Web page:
Assertions by former President Donald Trump that he would encourage Russian attacks against NATO member states that didn’t “pay” were met with swift rebuke from both sides of the aisle Sunday.
Trump, during a Saturday rally in South Carolina, claimed that during his administration he’d informed a NATO nation’s leader he wouldn’t move to defend them should they be attacked by Russia and if they hadn’t paid enough of their GDP for protection.
“One of the presidents of a big country stood up, said, ‘Well, sir, if we don’t pay and we’re attacked by Russia, will you protect us?’ I said, ‘You didn’t pay, you’re delinquent.’ He said, ‘Yes, let’s say that happened.’ No, I would not protect you. In fact, I would encourage them to do whatever the hell they want. You gotta pay. You gotta pay your bills,” Trump said to the applause of his audience.
The 45th President’s comments were met with swift backlash from both the left and the right.
Trump’s chief political rival in the 2024 race, former U.N. Ambassador Nikki Haley, defended the long-standing treaty alliance and pointed out that Russia’s President Vladimir Putin is not the sort of world leader the U.S. should to stand beside. While Putin hasn’t been wary about attacking his neighbors, Haley said, he has never attempted to invade a NATO state.
“NATO has been a success story for the last 75 years. But what bothers me about this is, don’t take the side of a thug who kills his opponents. Don’t take the side of someone who has gone in and invaded a country and half a million people have died or been wounded because of Putin. Don’t take the side of someone who continues to lie. I dealt with Russia every day. The last thing we ever want to do is side with Russia,” Haley told CBS.
An attack on any of NATO’s 31 member states would trigger the treaty’s Article 5, which states that an attack on any member country will be treated as an attack on all alliance members.
President Joe Biden’s White House responded by pointing out that, under Biden’s watch, NATO has grown to include more countries than ever before, and, considering Russia’s unlawful invasion of Ukraine two years ago, it comes at a time when the treaty is more important than ever.
“Encouraging invasions of our closest allies by murderous regimes is appalling and unhinged – and it endangers American national security, global stability, and our economy at home,” White House spokesperson Andrew Bates said in the statement.
NATO Secretary-General Jens Stoltenberg said that Trump’s comments put both European states and the United States at risk of conflict, avoidance of which is the reason the treaty organization exists in the first place. Trump, who has been a frequent critic of the alliance, would not actually go to the length of withdrawing U.S. support, Stoltenberg guessed.
“Any suggestion that allies will not defend each other undermines all of our security, including that of the US, and puts American and European soldiers at increased risk. I expect that regardless of who wins the presidential election, the US will remain a strong and committed NATO ally,” he said in a statement.
NATO is a collective security organization formed in 1949, during the aftermath of World War II. Member states agree to collectively defend one another in the event of hostile action, and the mutual defense promise served as a check on Soviet aggression through the length of the cold war. Last year, Finland became the 31st state to join the organization, signing the treaty in response to Russia’s aggression in Ukraine.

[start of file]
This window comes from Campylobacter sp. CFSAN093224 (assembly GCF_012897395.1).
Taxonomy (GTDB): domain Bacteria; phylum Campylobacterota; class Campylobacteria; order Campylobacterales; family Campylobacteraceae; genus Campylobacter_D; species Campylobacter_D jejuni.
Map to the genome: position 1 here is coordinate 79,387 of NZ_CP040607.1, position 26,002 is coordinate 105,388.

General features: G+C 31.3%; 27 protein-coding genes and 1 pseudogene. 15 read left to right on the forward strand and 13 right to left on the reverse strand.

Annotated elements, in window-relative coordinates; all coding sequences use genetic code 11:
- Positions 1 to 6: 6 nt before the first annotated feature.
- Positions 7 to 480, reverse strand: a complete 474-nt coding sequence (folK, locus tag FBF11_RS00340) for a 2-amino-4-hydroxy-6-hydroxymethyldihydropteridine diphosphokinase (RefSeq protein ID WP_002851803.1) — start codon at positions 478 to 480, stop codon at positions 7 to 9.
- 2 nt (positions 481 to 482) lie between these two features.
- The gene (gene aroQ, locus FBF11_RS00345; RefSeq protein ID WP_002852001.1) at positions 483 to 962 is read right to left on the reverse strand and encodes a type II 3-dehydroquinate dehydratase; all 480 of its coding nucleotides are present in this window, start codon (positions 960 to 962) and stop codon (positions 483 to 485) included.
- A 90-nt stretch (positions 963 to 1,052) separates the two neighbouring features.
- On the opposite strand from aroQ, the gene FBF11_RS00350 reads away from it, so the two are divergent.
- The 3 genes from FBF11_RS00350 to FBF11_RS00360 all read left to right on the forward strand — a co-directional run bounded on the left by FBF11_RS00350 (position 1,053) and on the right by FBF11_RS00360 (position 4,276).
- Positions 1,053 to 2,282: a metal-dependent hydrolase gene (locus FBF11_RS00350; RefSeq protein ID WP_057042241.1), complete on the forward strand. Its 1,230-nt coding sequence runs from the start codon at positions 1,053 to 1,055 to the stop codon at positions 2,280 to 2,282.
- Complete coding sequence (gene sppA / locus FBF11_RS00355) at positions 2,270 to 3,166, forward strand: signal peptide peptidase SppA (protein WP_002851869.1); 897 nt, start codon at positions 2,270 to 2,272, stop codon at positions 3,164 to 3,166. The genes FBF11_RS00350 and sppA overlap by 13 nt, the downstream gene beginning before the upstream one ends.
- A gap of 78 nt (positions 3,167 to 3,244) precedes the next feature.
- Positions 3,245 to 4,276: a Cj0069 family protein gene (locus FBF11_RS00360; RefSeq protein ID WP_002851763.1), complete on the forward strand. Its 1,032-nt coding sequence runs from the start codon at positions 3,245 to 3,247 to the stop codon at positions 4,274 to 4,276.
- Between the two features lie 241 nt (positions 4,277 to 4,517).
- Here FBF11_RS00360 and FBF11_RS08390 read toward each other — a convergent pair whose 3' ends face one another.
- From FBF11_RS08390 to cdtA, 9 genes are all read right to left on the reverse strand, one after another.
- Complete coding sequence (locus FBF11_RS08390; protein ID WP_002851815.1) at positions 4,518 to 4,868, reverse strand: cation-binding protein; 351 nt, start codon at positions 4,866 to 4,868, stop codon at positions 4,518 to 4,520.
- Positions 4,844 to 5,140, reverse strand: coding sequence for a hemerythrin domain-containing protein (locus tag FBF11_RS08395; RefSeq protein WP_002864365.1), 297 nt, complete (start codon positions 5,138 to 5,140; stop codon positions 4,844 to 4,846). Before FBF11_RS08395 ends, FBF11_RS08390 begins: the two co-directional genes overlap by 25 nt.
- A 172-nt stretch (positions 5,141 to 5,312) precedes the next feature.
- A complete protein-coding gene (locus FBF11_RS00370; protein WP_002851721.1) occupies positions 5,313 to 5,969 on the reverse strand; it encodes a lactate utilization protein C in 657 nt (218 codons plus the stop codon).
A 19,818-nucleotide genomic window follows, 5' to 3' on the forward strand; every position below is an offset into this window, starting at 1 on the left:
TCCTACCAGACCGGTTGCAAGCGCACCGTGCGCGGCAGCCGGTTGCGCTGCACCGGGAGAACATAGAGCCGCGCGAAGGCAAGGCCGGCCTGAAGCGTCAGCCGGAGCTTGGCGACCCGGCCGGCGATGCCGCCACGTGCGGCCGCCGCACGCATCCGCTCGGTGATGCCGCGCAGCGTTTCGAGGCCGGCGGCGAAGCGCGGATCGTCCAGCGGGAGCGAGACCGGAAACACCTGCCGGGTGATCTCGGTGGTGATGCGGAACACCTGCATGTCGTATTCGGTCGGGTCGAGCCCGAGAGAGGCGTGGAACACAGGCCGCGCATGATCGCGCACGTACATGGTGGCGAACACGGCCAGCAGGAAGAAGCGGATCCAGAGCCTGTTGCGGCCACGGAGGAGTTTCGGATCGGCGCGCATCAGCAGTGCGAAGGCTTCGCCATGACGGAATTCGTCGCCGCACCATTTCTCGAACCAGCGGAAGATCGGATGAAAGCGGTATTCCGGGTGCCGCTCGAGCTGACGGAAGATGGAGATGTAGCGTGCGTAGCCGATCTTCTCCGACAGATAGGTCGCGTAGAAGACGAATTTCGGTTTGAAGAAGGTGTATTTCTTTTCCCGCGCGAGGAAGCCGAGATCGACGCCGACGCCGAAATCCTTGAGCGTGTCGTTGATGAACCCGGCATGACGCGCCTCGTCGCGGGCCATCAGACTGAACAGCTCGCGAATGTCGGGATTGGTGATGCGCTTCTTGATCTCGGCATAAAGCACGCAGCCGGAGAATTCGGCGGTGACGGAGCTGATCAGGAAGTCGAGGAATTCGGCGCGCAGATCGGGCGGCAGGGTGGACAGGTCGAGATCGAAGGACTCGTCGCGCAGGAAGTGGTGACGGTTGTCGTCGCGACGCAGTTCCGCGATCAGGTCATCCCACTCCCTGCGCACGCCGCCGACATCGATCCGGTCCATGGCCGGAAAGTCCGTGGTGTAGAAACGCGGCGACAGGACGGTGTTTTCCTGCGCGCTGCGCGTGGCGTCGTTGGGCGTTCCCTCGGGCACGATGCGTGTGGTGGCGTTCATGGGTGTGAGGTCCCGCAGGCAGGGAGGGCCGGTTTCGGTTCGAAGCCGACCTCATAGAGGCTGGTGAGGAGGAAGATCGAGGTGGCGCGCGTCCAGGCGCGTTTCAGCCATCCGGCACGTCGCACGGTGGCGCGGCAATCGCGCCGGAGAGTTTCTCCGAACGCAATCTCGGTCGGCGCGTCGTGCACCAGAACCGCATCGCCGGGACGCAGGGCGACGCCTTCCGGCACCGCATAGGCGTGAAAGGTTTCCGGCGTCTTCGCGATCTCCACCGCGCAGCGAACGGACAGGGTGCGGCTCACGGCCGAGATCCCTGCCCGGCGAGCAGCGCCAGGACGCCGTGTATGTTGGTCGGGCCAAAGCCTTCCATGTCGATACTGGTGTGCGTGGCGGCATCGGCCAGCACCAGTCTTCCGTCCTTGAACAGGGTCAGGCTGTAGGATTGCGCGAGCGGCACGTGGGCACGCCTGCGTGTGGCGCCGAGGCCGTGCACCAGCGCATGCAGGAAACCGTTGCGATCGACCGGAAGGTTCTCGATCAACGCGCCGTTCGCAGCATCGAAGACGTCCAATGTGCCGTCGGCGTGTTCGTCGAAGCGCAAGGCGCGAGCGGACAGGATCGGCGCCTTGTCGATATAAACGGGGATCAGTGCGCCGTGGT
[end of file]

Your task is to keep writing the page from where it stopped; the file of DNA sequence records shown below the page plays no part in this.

According to NATO Ambassador Julianne Smith, despite the former President’s long standing assertions to the contrary, treaty signatories have been paying their fair share for defense.
The numbers speak from themselves. Since @NATO Allies agreed that we’d each spend 2% of GDP on our own national defenses, we’ve seen 9 straight years of increases. Europe and Canada have stepped up and will continue to do so, especially in light of Putin’s dangerous attempts to… pic.twitter.com/Icn5OmrV0Y
— Ambassador Julianne Smith (@USAmbNATO) February 11, 2024
“The numbers speak from themselves. Since @NATO Allies agreed that we’d each spend 2% of GDP on our own national defenses, we’ve seen 9 straight years of increases. Europe and Canada have stepped up and will continue to do so, especially in light of Putin’s dangerous attempts to threaten our security,” she wrote on the social media platform formerly known as Twitter.
Constitutional law professor Lawrence Tribe said Trump’s assertions, if made reality, would amount to treason.
This is an announcement by Mr. Trump of intent to commit what Article III defines as “treason” by giving “aid and comfort” to an “enemy,” which Russia would become under Article V of the NATO Treaty by attacking one of our NATO allies. https://t.co/kC4KJgLgEh
— Laurence Tribe 🇺🇦 ⚖️ (@tribelaw) February 11, 2024
“This is an announcement by Mr. Trump of intent to commit what Article III defines as ‘treason’ by giving ‘aid and comfort’ to an ‘enemy,’ which Russia would become under Article V of the NATO Treaty by attacking one of our NATO allies,” he wrote on Twitter.
But Republican Senator Marco Rubio, speaking Sunday on CNN’s “State of the Union,” said he had “zero concern” about the comments and that Trump was “telling a story” at the rally to drive home a point. The former president “doesn’t talk like a traditional politician. And we have already been through this now,” Rubio said.
Herald wire services contributed.